Moerdijk Field Research 2005-2006

(last update: 14 August 2010)

Roland-Jan Buijs
Theo Muusse
Mars Muusse


Age, origin & sex
Retrapped Birds
Upperparts Greytone
Black on Primary Coverts
Black on Primaries
P10 and P9 Patterns
P5 Pattern
Red & Black on Bill
Iris & Orbital Ring
Primary Moult

Larus argentatus argenteus & Larus fuscus graellsii - Moerdijk, the Netherlands

Phenotypic characteristics and moult commencement in breeding Dutch Herring Gulls Larus argentatus & Lesser Black-Backed Gulls Larus fuscus

- M. Muusse, T. Muusse, R-J. Buijs, R. Altenburg, C. Gibbins & B-J. Luijendijk -


Birds with a large geographic distribution commonly show variation in plumage throughout their range. This plumage variation is often the basis for describing different subspecies. In the western Palaearctic, the argentatus-fuscus-complex has raised many debates over the classification of species and subspecies. Based on recent molecular work, the most distinct populations are nowadays classified full species, as described in Yesou (2002).

But how do we identify individual birds in the field? With full species status for closely related taxa, the interest for the variation within a population has increased. In this paper, we describe two Dutch subspecies: Herring Gull Larus argentatus argenteus and Lesser Black-backed Gull L. fuscus graellsii. For both these taxa we describe their intra-population variation.

Several publications deal with phenotypic characteristics and moult commencement in Herring and Lesser Black-backed Gulls. Voous (1959) compared Herring Gulls from four locations in Europe to measure mantle colour, size and wing pattern. The very thorough work by Goethe (1961) deals with wingtip patterns and head dimensions of 160 Herring Gulls from the island Mellum in Germany. Stresemann & Stresemann (1966) describe the moult timing after examining museum specimen. Harris (1971). Barth’s work (1968, 1975) covered populations of both species from 13 locations in Europe. He described upper-part grey tone, primary patterns and colour of soft parts. Verbeek (1977) reconstructed primary moult timing from dead birds for both species on Walney Island. Hario (1984) described the moult onset for Herring and Lesser Black-backed Gulls by collecting shed feathers in a Finnish colony. Mierauskas et al (1991) compared yellow-legged Herring Gulls from the eastern Baltic with Caspian Gulls from the S Ukraine on wingtip pattern, vocals and bill dimensions. Stewart (2006) published on moult timing in trapped birds in the Severn Estuary. Buzun (2002) described primary patterns, wing length, iris colour, orbital ring colour and primary moult for West Siberian Gulls.

Continental European Herring Gull L. a. argenteus and Lesser Black-backed Gull L. f. graellsii are known to show phenotypic characteristics which are intermediate between their British (L. a. argenteus & L. f. graellsii) and Scandinavian relatives (L. a. argentatus & L. f. intermedius). However, nothing has been published to date on the moult pattern and detailed phenotype of birds breeding in the Netherlands.

The industrial complex Moerdijk in the Netherlands holds a mixed colony of Herring and Lesser Black-backed Gulls. Colonisation of Moerdijk started in the early 1980s. By 2006, an estimated 650 pairs of Herring Gulls and 2900 pairs of Lesser Black-backed Gulls bred in the colony. In 2005, 157 breeding Herring Gulls and 434 Lesser Black-backed Gulls were colour ringed at Moerdijk, with 158 and 604, respectively, ringed in 2006.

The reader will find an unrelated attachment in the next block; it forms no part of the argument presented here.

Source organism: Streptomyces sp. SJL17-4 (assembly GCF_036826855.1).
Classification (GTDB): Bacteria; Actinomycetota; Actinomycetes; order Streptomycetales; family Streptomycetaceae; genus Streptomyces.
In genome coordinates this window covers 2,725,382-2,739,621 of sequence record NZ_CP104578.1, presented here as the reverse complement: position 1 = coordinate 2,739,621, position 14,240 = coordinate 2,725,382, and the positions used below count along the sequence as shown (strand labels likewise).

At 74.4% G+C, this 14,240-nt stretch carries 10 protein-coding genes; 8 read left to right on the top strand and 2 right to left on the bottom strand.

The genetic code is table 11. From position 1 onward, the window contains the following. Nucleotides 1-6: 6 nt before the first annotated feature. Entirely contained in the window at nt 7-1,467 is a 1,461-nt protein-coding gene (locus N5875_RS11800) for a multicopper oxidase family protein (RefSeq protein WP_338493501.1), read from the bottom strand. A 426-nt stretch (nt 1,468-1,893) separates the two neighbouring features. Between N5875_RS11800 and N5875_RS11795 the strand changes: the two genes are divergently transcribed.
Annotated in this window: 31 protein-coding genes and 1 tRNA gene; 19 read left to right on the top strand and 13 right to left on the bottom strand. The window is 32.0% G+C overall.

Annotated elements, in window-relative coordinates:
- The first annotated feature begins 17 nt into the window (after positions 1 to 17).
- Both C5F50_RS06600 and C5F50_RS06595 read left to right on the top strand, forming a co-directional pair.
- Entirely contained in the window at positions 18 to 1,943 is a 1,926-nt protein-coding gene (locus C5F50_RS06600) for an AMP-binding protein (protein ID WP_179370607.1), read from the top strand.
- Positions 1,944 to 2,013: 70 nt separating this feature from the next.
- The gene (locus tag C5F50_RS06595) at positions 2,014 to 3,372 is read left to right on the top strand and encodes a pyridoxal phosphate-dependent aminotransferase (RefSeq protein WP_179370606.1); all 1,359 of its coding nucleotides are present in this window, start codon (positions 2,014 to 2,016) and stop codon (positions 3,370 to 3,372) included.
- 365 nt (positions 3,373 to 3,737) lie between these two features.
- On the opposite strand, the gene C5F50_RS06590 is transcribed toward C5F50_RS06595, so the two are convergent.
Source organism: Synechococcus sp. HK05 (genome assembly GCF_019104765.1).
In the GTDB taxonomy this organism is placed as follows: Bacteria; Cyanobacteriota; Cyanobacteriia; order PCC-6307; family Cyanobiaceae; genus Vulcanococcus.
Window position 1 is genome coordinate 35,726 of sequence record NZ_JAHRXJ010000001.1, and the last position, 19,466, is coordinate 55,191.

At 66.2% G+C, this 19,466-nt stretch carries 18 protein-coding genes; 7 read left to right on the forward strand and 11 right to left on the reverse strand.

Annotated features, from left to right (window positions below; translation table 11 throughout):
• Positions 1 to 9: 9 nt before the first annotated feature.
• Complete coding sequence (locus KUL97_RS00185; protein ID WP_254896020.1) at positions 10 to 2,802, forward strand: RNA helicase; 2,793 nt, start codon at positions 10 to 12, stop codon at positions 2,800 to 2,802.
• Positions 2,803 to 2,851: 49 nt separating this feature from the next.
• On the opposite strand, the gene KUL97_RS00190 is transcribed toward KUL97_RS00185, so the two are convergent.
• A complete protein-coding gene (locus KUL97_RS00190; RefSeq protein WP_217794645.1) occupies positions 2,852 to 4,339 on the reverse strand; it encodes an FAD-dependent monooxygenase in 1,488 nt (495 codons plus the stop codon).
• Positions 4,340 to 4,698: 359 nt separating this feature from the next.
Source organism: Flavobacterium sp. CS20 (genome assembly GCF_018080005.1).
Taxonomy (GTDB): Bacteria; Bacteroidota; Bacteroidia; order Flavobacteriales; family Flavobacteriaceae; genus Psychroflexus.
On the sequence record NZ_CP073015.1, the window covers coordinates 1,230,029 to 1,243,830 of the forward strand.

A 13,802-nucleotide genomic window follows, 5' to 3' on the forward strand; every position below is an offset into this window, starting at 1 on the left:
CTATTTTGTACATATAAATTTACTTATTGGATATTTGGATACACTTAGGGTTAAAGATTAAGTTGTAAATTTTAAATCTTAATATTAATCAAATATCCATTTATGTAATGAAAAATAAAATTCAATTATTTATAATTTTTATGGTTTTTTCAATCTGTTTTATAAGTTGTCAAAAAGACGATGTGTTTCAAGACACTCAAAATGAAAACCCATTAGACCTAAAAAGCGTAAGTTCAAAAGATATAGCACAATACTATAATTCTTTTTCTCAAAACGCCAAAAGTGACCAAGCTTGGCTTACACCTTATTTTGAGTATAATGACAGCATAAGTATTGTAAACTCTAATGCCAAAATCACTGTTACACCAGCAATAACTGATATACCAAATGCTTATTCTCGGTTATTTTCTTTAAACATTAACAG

In this paper we use these data collected at Moerdijk to describe the phenotypic characteristics and commencement of primary moult. Seventeen Herring Gulls and 37 Lesser Black-baked Gulls were trapped both in 2005 and 2006. For these birds, only data for 2006 was used. In some chapters we discuss these re-trapped birds to see if scores and patterns changed between the two years.

Our data illustrate the large intra-population variability that exists for these taxa, even within a single colony. We discuss the implications of this variability for field identification of the various sub-species of Herring and Lesser Black-backed Gulls.

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Industrial complex Shell Moerdijk, research area.
Roland-Jan Buijs & Job ter Horn.
Complete nest: 3 eggs. Good nest to put a cage on.
Roland-Jan Buijs.
Air view of Shell Moerdijk.
Administration in the field.
Roland-Jan Buijs & Theo Muusse. For some areas, safety equipement required.
Job ten Horn.
Students of the Agrigultural School going field research.
Attempt to escape.
Mars Muusse & Roland-Jan Buijs. Scanning the colony for metal-ringed birds and interesting nests to put cages on.
Cage is placed.
Mars Muusse explaining the measurements to students.
Out in the field...
And back.
Roland-Jan Buijs explaining the measurements to students.
Breeding birds alarming when we enter the colony to place the cages again.
Spinder waste dump. Feeding dump in the vicinity of the colony.
Roland-Jan Buijs.
After breeding birds disperse. Here, Mars Muusse at Le Portel, France. Crate of salmon left-overs to read rings.
Fishing trawlers in the S Northsea are important feeding possibilties after the breeding saeson.
Fishing trawlers enter the harbour. Birds take a rest at the sea-dike of Westkapelle, Holland.